Chile: 13 companies bid for 20 new geothermal concessions

El Tatio Geysers, Chile (source: flickr/Phillie Casablanca, creative commons)
Alexander Richter 24 Nov 2010

Thirteen companies made 70 bids for 20 available geothermal concessions in a tender process that closed this week in Chile, South America.

Reported from Chile, “Thirteen companies, including the Chilean unit of Italian power utility Enel SpA, power generator Colbun (COLBUN.SN) and mining company Minera Escondida, bid for twenty new geothermal concessions in Chile, the nation’s Energy Minister said on Wednesday.”

The tender process was opened by the government in September this year and closed on Tuesday this week. Thirteen companies made 70 bids for the 20 available concessions. The best bids, so the Ministry of Energy, will be awarded by the end of February 2011.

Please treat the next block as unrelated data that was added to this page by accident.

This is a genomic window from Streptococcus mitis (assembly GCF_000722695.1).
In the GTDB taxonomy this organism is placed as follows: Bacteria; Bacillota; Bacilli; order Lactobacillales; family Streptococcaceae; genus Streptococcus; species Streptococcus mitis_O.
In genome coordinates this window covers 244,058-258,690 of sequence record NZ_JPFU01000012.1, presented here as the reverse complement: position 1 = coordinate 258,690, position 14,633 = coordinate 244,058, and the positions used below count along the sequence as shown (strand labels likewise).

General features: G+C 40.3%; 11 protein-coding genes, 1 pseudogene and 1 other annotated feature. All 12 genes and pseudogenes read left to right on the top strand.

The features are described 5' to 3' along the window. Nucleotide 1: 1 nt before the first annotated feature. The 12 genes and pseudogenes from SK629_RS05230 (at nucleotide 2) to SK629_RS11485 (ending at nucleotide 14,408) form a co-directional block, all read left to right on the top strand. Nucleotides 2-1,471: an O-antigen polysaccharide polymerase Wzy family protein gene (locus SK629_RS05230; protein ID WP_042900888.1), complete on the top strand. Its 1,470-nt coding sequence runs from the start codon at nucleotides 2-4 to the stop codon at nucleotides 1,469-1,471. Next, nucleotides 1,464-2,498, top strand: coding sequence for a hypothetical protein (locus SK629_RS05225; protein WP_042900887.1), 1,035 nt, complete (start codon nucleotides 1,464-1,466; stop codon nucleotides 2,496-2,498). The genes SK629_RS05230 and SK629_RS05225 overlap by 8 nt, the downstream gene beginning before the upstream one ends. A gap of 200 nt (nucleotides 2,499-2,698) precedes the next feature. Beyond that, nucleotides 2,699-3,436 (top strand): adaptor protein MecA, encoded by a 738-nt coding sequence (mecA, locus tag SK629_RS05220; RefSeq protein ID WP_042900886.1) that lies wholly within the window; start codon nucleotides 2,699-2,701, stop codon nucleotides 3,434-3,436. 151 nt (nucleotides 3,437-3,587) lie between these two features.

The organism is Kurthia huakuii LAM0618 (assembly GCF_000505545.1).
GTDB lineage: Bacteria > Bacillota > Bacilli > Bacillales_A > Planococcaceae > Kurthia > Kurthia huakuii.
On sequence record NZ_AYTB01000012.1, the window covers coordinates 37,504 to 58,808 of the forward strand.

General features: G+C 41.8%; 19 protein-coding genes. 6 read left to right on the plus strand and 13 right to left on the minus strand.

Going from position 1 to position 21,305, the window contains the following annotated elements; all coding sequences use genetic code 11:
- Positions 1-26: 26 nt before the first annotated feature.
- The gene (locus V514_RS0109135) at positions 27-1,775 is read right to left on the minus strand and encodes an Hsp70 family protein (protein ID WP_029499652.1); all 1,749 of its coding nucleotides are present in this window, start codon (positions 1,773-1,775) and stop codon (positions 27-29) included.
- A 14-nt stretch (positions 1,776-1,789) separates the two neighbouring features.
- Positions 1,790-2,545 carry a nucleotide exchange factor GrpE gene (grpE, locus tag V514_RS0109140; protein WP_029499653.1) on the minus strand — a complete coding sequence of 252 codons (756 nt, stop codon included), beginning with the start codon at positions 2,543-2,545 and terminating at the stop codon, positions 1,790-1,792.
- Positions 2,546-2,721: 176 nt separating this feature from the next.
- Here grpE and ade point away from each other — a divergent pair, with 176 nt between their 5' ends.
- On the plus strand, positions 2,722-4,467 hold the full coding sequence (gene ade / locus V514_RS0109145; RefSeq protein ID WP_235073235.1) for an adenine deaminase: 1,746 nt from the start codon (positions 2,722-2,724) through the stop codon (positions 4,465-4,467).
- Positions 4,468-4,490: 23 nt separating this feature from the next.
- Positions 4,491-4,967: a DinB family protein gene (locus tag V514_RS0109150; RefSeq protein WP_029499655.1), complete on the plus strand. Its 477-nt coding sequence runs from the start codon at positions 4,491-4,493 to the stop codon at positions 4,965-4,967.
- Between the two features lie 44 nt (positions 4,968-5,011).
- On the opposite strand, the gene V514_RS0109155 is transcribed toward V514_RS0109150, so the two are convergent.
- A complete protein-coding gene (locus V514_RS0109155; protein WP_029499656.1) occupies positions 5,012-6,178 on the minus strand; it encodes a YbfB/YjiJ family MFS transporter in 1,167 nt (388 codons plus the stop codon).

“We’re pleasantly surprised with the good showing this [tender] process received. It goes to show that the development of geothermal energy has a promising future,” Chile’s Minister for Energy Raineri said.

“Minera Escondida is controlled and operated by diversified global mining company BHP Billiton Ltd. (BHP, BHP.AU), with a 57.5% stake, while Anglo-Australian mining company Rio Tinto PLC (RTP, RIO.LN) holds 30% and a Japanese consortium led by Mitsubishi Corp. (MSBHY, 8058.TO) owns 12.5%.

Nearly three-fourths of the new geothermal concessions are located in Chile’s arid north, where the vast majority of the nation’s booming copper mining industry is located.

Geothermal energy development is part of the government’s efforts to assure future power supply to the local mining industry, said Raineri, adding that within ten years some 1,000 megawatts of geothermal energy will likely be harnessed from the heat trapped underneath Chile’s surface.

The government has said it aims to have 20% of Chile’s power coming from non-conventional energy sources, which include geothermal, solar and wind energy, by 2020, as the Andean nation needs to incorporate more than 10,000 megawatts of new capacity over the next 10 years to keep up with demand.

As of December 2009, the central SIC grid, which provides power to over 90% of the country’s population, had an installed capacity of 11,352 megawatts.”